Investigation of Blockage Upstream Box Coverage on the Scour Pattern in the Open Channel
Emam A. Osman

Emam anter, Associate Professor, Department of Civil Engineering, Channel Maintenance Research Institute, National Water Research Center, Qalubia, Egypt. 

Manuscript received on 04 July 2022. | Revised Manuscript received on 07 July 2022. | Manuscript published on 30 August 2022 | PP: 53-60 | Volume-11 Issue-6, August 2022. | Retrieval Number: 100.1/ijeat.F36930811622 | DOI: 10.35940/ijeat.F3693.0811622
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Abstract: Under sub-critical flow conditions, the presence of blockage (solid wastes and weeds) upstream of box coverage and the scours pattern downstream of the coverage was explored in this study. The upstream blocking was simulated using 48 runs in an artificial trapezoidal cross-section with three square box coverages of side dimensions 8.80, 10.40, and 12.90 cm, four water flows of 2, 5, 8, and 11 L/s, and four blockage ratios of 0, 10, 20, and 30% relative to the coverage cross-section area. To estimate the scour hole characteristics, a 2.00 m long, 0.60 m bed width, and 0.30 m deep sand basin filled with D50 = 0.50 mm bed material was constructed directly downstream of the coverage outlet. In each run, the water level, velocity, and scoured hole parameters downstream of the coverage were measured. According to the analysis, the Non-blocked coverage has less scour depth and length than the partially blocked coverage, where the maximum scour depths and length of the Non- blocked coverage for cases 1, 2, and 3 at the discharge of 11 l/s were 73, 72, and 17 % respectively, and 77.56, 77.34, and 83.66 % respectively relative to the maximum scour depth and length of partially blocked coverage at the discharge of 11 l/s and blockage ratio 30 %. The depth and length of the scour hole downstream coverage are increased with the increment of the coverage’s blockage ratio and discharge and are reversely proportional to the inlet area of coverage. Increased relative scour depth and length by 3.60 percent and 11.80 percent respectively, by increasing the downstream Froude number of flow (Frd) by 0.01 while the coverage’ relative wetted area (Ar) is constant. The study suggested applying coverage with a suitable area and water discharge, and protection techniques downstream of the coverage to reduce the influence of coverage and blockage on the open channel’s hydraulic efficiency and the scour pattern downstream of the coverage. Also, install a trash rack upstream of the covering and remove aquatic weeds and solid wastes periodically upstream and inside the coverage.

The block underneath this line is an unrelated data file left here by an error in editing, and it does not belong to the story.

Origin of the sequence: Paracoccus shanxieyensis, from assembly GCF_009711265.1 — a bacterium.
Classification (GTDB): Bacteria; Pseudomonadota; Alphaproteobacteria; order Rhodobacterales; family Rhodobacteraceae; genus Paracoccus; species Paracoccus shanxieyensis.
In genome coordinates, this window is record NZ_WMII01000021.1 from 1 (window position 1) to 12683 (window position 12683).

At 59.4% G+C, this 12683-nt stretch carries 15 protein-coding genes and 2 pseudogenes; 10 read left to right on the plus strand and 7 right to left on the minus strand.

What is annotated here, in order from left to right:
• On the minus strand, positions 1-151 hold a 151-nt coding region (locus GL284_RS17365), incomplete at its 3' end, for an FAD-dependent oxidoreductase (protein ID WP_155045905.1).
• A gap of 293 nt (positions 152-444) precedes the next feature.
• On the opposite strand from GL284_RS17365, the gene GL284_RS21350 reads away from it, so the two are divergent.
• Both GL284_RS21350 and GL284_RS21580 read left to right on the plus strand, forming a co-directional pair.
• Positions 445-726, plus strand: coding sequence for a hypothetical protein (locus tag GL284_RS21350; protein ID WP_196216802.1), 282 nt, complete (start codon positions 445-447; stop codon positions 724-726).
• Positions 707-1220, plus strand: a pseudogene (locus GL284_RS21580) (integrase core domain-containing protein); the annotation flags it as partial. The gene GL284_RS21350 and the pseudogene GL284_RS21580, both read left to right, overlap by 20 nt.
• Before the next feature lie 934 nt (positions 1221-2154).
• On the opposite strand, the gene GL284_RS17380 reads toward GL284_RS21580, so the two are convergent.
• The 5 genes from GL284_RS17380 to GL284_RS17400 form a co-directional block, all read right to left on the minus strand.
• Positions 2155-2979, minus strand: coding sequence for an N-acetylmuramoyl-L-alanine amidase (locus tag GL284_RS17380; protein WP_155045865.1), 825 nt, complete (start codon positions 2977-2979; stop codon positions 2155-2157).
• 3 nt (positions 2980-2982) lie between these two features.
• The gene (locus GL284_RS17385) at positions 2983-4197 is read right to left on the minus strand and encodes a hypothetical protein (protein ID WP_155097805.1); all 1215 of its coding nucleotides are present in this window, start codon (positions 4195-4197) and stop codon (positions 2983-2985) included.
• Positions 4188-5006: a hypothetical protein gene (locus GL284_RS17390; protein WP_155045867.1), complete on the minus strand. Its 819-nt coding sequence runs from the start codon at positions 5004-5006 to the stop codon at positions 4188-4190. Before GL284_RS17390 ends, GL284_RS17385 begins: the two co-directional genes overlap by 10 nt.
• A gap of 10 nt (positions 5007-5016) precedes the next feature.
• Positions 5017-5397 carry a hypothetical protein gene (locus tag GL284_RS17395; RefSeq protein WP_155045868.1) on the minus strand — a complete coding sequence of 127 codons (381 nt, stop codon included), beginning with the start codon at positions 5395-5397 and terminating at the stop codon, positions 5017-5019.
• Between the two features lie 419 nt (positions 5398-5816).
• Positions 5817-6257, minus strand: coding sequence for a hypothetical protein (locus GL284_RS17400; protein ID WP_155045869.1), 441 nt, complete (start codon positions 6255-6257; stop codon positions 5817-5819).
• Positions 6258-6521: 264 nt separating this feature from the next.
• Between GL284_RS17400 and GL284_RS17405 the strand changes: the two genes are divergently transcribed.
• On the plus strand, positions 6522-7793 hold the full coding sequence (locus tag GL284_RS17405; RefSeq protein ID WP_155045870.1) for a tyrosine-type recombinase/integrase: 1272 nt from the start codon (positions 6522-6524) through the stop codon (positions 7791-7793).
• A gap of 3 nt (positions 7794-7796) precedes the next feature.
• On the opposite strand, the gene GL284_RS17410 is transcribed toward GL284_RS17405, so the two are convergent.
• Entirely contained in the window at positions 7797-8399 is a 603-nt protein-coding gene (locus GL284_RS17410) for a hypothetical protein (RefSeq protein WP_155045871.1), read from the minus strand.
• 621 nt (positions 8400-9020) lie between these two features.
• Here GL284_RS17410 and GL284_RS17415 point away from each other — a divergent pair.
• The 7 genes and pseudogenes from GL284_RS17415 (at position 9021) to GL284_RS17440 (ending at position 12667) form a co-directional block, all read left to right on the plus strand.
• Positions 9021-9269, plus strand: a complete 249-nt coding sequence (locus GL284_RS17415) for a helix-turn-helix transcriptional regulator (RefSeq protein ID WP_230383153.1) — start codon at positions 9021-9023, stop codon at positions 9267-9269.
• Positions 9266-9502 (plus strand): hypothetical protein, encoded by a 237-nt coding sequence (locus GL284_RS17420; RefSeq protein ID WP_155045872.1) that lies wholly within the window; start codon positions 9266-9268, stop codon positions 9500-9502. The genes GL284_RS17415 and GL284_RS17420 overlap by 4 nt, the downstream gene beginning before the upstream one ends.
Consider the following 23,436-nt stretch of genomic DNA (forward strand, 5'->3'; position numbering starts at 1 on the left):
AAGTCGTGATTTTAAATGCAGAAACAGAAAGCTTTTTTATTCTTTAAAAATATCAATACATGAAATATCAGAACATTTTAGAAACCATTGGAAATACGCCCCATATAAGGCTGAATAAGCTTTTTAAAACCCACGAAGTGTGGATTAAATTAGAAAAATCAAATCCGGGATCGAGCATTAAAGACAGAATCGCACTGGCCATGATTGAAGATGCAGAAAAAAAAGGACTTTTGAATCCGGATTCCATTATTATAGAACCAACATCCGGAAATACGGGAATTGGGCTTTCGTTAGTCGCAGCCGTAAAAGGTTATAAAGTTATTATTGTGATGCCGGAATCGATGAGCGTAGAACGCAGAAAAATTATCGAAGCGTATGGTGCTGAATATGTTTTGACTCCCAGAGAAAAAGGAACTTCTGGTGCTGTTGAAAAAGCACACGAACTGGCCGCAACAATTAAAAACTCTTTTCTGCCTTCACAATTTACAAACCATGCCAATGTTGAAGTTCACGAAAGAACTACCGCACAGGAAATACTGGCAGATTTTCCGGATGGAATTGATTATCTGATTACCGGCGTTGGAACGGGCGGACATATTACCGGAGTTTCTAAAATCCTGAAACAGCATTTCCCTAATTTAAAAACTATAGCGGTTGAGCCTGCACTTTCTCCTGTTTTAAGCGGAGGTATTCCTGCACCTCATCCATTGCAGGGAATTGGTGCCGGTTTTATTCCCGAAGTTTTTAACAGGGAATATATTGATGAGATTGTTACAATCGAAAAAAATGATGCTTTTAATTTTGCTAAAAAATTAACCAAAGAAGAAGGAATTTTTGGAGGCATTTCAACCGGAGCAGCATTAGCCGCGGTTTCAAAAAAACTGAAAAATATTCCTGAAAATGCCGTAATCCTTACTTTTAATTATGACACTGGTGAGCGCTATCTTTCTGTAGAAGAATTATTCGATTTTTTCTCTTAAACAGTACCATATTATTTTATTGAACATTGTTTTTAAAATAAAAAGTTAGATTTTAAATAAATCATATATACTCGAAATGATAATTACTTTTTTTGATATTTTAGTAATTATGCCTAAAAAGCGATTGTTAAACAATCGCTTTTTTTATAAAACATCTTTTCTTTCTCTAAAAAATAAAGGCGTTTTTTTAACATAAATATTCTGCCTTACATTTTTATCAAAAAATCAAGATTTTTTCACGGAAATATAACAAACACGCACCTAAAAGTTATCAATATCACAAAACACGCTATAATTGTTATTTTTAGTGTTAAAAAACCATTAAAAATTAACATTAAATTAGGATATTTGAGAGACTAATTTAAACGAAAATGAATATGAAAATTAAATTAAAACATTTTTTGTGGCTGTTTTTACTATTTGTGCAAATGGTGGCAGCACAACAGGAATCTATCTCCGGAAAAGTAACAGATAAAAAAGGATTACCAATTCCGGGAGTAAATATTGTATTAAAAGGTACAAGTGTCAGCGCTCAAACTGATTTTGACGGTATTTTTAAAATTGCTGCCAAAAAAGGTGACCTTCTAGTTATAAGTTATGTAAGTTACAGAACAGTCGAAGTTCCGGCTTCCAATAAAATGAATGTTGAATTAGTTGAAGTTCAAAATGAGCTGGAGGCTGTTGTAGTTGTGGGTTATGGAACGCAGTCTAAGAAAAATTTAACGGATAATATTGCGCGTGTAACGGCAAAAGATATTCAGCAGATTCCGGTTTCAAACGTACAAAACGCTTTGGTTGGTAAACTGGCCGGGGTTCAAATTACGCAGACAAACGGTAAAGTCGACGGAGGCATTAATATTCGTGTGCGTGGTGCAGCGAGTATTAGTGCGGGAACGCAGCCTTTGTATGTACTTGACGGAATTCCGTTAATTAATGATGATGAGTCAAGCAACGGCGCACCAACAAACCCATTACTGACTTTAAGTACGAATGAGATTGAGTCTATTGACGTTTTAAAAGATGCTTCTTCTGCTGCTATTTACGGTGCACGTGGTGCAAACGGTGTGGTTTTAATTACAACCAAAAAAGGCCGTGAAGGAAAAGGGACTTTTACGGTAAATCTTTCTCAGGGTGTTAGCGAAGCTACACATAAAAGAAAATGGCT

Keywords: Box coverage, Hydraulic efficiency, Blockage ratio, Scour.
Scope of the Article: Hydraulic Engineering